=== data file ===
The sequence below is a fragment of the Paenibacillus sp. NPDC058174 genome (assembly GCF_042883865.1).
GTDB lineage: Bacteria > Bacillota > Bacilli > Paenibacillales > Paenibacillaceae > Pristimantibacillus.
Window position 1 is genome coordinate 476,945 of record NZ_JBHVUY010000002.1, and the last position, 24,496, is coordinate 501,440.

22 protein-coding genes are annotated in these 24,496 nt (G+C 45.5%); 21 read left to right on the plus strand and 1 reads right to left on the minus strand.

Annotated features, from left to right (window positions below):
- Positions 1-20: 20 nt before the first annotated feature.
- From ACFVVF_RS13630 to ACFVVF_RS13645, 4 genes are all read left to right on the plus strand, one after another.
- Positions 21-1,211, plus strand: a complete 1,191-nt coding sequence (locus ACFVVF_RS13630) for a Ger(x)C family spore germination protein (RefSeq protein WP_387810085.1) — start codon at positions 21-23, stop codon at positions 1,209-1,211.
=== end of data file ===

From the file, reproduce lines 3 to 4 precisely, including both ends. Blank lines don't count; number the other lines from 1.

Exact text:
Window position 1 is genome coordinate 476,945 of record NZ_JBHVUY010000002.1, and the last position, 24,496, is coordinate 501,440.

22 protein-coding genes are annotated in these 24,496 nt (G+C 45.5%); 21 read left to right on the plus strand and 1 reads right to left on the minus strand.